East german economic transition

Excellent article, Kristian.
I haven’t studied this, so only have anecdotes from my own experience. My father was a German from the Sudetanland, who later was a prisoner of war in Britain and remained. Because of the ban on emigration from the East, he never saw his parents again after the war and they died in the 1960s. Technically, he could have visited them, but actually could not as he was very poor, mostly working on building sites and could never save the money for the trip. He was very bitter about the life his parents endured – he said that they lived on nettle soup for a while when they had their house in the Sudetanland confiscated by the state (building the house and paying for the materials with a bank loan was his father’s life’s work) and they were forcibly moved to East Germany along with my father’s sisters (for some reason all his brothers ended up in West Germany). He used to send them parcels but all the goodies were stolen by those controlling the postal system.
Later on, I met a few East Germans in my early 20s on a day trip into East Berlin and later visited them in East Berlin before the wall had come down. Their lives were grim – crammed into horrible, dark flats. When I visited the food prepared was pasta with tomato sauce – I think there wasn’t much variety of food available. My one friend was involved in the churchyard protests. She said she could away with it because her father was in the Communist party, so she had some protection against arrest.
Later still, I had an East German boyfriend. He did point out the disadvantages of reunification – notably that there was no longer full employment – also, his parents loved their new TV but it did breed discontent as they could now see how others in the West lived and had lived all these years (they were ignorant of this before) and they were still pretty poor. He, however, got a well-paid job in a brewery based in Hamburg, so he came out of it well. He used to say that when he was in University, four boys shared a dormitory and you knew that one of them was a Stasi informant, so you always had to be on your guard. For me, this is the most pernicious aspect of life under a totalitarian regime – no price can be put on freedom of thought and expression. He said that in any group of four, one was likely to be an informant.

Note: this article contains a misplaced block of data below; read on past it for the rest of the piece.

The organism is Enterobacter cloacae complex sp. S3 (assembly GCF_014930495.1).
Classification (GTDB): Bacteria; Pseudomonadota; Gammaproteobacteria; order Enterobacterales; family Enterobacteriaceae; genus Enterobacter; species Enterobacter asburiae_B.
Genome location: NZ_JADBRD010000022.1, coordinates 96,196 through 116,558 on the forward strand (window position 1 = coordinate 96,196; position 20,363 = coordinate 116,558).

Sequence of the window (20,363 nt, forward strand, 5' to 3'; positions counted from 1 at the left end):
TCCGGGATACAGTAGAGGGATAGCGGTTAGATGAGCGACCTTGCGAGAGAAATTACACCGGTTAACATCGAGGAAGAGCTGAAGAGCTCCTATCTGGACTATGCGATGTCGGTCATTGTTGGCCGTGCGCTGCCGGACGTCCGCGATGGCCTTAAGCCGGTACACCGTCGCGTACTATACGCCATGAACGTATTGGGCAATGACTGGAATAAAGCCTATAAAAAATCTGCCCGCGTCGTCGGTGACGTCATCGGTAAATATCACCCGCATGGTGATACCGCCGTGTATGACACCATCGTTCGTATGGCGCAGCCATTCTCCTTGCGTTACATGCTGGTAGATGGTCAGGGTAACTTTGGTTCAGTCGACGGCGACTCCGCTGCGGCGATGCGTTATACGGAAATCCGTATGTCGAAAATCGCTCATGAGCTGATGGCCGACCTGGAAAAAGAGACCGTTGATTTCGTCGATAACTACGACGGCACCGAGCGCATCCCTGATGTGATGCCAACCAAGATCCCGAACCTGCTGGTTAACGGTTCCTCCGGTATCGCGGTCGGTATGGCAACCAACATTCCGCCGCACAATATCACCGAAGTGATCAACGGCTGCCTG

Anyway, as you say, Seamus Milne doesn’t know what he’s talking about if he holds up East Germany as a country to aspire to in any shape or form.

Thanks to its proximity to Germany, its continued strong demand for modernization and its growing purchasing power, Eastern Europe is a major region of opportunity for the German economy. Founded in 1952, the German Committee on Eastern European Economic Relations has the richest tradition of any regional initiative of German business. Our goal is to improve the framework conditions for German companies in Eastern and Southeastern Europe, Russia and Central Asia. As a strong voice, we represent the interests of those companies in bilateral committees and in the public sphere. A major focus of our work is the promotion of small and medium-sized enterprises.

By the 1970s, the Stasi had decided that the methods of overt persecution that had been employed up to that time, such as arrest and torture, were too crude and obvious. It was realised that psychological harassment was far less likely to be recognised for what it was, so its victims, and their supporters, were less likely to be provoked into active resistance, given that they would often not be aware of the source of their problems, or even its exact nature. Zersetzung was designed to side-track and "switch off" perceived enemies so that they would lose the will to continue any "inappropriate" activities.

East german economic transition

east german economic transition


east german economic transitioneast german economic transitioneast german economic transitioneast german economic transitioneast german economic transition